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dc.contributor.authorDokkedah, Sarah
dc.contributor.authorOboke, Henry
dc.contributor.authorOvuga, Emilio
dc.contributor.authorElklit, Ask
dc.date.accessioned2022-03-11T09:41:20Z
dc.date.available2022-03-11T09:41:20Z
dc.date.issued2015
dc.identifier.citationDokkedahl S, Oboke H, Ovuga E, Elklit A (2015) ICD-11 Trauma Questionnaires for PTSD and Complex PTSD: Validation among Civilians and Former Abducted Children in Northern Uganda. J Psychiatry 18: 335 doi:10.4172/2378-5756.1000335en_US
dc.identifier.other10.4172/2378-5756.1000335
dc.identifier.urihttps://nru.uncst.go.ug/xmlui/handle/123456789/2700
dc.description.abstractICD-11 is expected to introduce a new diagnosis of C-PTSD, along with a revision of the current PTSD diagnosis. Are the suggested diagnostic tools for PTSD and C-PTSD valid in a developing country? Method: The tools have been tested on former abducted and regular civilians in northern Uganda (n=314), who have been influenced by the civil war that lasted for more than two decades. Results: The prevalence of either PTSD or C-PTSD was 36.6% and PTSD and C-PTSD was further found to correlate with symptoms of depression, anxiety and somatic complaints. Conclusion: Based on its findings the study concludes that the ICD-11 tools for PTSD and C-PTSD both appear to be valid as suggested by both discriminant and convergent validation of the tools. However, future research can benefit from studying cultural aspects of these diagnoses.en_US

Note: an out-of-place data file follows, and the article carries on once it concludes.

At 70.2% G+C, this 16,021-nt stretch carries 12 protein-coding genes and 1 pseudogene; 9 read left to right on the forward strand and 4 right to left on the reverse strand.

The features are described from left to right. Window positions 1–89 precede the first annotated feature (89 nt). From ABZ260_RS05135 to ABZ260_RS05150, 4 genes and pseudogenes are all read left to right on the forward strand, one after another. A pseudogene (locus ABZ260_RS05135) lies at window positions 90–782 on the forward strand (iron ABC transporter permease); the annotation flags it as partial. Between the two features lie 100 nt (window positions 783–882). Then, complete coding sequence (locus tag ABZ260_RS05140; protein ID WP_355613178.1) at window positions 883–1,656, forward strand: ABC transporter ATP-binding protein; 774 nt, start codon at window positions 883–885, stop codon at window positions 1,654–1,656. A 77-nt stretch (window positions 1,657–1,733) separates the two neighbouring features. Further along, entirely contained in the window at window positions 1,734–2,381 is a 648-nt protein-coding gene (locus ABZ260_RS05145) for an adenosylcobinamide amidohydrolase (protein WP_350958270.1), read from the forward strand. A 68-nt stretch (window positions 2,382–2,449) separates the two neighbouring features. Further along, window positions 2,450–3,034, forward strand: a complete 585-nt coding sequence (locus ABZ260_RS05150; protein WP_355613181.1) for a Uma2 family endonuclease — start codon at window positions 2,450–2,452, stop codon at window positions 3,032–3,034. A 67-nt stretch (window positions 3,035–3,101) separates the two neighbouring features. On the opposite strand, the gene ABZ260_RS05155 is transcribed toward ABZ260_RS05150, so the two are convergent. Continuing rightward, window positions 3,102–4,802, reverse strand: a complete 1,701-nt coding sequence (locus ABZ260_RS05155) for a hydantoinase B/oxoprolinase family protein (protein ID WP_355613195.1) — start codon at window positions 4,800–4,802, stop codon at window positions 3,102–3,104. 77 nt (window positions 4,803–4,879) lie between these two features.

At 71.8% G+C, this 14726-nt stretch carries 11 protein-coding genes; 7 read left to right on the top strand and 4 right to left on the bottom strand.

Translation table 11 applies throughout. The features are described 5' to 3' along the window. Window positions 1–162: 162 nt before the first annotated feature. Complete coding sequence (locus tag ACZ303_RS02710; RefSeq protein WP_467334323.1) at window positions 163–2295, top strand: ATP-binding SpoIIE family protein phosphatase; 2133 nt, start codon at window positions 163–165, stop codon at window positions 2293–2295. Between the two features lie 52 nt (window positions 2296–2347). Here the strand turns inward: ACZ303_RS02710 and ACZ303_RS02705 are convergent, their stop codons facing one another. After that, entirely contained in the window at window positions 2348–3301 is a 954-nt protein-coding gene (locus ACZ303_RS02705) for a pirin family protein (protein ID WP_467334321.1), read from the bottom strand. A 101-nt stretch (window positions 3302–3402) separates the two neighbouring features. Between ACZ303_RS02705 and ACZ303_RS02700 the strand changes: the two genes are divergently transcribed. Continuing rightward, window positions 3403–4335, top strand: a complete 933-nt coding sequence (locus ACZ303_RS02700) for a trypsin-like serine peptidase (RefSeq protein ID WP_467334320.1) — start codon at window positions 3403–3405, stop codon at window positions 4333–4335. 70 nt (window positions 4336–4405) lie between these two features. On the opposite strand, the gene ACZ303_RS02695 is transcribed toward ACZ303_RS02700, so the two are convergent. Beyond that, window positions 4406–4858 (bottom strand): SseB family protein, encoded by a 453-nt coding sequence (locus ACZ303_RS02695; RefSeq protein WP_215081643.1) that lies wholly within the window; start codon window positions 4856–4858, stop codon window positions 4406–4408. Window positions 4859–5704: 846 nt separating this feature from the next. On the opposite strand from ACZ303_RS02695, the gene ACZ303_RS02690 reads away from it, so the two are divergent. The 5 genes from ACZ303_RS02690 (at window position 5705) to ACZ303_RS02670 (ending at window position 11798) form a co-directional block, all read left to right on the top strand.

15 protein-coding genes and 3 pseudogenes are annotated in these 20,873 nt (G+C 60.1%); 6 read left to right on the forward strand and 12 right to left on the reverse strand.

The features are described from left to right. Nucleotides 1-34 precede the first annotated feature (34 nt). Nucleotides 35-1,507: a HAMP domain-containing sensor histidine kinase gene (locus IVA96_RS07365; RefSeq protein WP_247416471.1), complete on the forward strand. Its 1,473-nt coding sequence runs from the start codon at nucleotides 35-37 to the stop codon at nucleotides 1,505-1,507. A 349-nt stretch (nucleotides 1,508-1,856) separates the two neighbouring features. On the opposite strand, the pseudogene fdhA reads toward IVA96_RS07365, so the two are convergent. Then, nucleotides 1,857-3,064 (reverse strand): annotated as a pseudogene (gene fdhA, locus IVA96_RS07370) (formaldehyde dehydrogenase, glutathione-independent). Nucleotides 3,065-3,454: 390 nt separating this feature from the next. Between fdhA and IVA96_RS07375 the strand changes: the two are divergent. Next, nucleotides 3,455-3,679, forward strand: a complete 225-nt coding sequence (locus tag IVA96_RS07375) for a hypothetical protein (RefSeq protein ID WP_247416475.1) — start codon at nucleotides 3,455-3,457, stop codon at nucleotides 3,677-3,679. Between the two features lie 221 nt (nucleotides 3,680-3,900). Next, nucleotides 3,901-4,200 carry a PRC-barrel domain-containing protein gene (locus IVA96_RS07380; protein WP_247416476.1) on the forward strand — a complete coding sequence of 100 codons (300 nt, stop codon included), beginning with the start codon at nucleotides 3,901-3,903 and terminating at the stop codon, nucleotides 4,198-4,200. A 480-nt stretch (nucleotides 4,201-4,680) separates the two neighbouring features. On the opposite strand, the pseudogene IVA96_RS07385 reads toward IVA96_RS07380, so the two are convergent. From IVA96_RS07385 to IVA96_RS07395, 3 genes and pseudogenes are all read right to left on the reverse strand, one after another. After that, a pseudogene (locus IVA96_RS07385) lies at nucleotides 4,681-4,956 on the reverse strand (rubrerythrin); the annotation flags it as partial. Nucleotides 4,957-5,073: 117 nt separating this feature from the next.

dc.language.isoenen_US
dc.publisherJournal of Psychiatryen_US
dc.subjectPTSDen_US
dc.subjectC-PTSDen_US
dc.subjectWaren_US
dc.subjectAbductionen_US
dc.subjectChildrenen_US
dc.subjectICD-11en_US
dc.titleICD-11 Trauma Questionnaires for PTSD and Complex PTSD: Validation among Civilians and Former Abducted Children in Northern Ugandaen_US
dc.typeArticleen_US


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